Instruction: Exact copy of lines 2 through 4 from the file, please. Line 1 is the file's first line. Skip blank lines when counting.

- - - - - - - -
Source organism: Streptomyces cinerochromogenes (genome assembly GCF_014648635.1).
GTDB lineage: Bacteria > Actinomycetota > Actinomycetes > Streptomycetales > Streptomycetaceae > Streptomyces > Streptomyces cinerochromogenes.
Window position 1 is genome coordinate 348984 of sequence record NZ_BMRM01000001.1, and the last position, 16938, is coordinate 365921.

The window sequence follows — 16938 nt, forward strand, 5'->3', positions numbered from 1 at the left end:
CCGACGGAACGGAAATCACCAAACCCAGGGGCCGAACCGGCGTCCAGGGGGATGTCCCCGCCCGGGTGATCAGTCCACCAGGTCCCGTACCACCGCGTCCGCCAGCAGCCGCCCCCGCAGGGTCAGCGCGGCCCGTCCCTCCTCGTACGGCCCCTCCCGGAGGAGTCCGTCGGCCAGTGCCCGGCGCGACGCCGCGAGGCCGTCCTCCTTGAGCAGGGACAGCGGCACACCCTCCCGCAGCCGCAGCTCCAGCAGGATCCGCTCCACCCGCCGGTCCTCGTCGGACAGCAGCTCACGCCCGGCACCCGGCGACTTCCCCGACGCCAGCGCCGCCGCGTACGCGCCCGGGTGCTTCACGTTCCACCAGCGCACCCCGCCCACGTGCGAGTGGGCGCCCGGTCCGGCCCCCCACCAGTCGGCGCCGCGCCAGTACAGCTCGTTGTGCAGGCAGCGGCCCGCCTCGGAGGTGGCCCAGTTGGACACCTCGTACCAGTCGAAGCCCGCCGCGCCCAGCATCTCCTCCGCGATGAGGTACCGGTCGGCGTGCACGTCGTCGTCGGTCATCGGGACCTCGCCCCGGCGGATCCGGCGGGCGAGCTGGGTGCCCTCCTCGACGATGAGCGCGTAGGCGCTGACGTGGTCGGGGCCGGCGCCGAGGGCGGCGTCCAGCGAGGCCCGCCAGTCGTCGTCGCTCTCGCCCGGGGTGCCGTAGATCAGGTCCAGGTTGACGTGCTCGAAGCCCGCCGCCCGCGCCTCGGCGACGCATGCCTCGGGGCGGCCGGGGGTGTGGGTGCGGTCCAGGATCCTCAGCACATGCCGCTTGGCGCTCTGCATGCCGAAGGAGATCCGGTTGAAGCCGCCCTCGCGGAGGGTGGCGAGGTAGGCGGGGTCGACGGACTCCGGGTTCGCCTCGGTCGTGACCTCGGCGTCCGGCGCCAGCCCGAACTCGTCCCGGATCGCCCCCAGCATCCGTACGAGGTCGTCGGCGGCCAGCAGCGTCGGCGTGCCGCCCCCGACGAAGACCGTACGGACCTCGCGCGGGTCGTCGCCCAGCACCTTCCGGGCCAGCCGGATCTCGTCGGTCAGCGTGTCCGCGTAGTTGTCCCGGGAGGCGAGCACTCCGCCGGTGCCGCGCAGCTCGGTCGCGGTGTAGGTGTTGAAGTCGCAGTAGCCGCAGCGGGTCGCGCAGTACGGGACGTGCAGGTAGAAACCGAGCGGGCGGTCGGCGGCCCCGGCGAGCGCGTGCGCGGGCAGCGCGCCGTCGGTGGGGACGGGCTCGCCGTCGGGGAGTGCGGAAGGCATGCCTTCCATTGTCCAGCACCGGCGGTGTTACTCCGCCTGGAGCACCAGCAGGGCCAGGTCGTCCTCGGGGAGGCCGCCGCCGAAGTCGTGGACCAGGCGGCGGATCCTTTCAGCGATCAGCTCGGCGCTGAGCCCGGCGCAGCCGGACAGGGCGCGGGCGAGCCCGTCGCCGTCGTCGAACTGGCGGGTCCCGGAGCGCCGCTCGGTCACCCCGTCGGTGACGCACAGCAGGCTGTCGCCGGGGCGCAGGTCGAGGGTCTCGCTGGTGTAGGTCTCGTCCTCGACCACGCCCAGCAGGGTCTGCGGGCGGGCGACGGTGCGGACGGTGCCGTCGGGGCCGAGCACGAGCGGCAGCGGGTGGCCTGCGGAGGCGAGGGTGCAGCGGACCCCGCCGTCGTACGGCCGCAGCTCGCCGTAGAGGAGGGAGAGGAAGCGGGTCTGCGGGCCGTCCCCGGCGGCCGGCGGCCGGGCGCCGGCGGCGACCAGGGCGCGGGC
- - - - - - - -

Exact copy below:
GTDB lineage: Bacteria > Actinomycetota > Actinomycetes > Streptomycetales > Streptomycetaceae > Streptomyces > Streptomyces cinerochromogenes.
Window position 1 is genome coordinate 348984 of sequence record NZ_BMRM01000001.1, and the last position, 16938, is coordinate 365921.

The window sequence follows — 16938 nt, forward strand, 5'->3', positions numbered from 1 at the left end: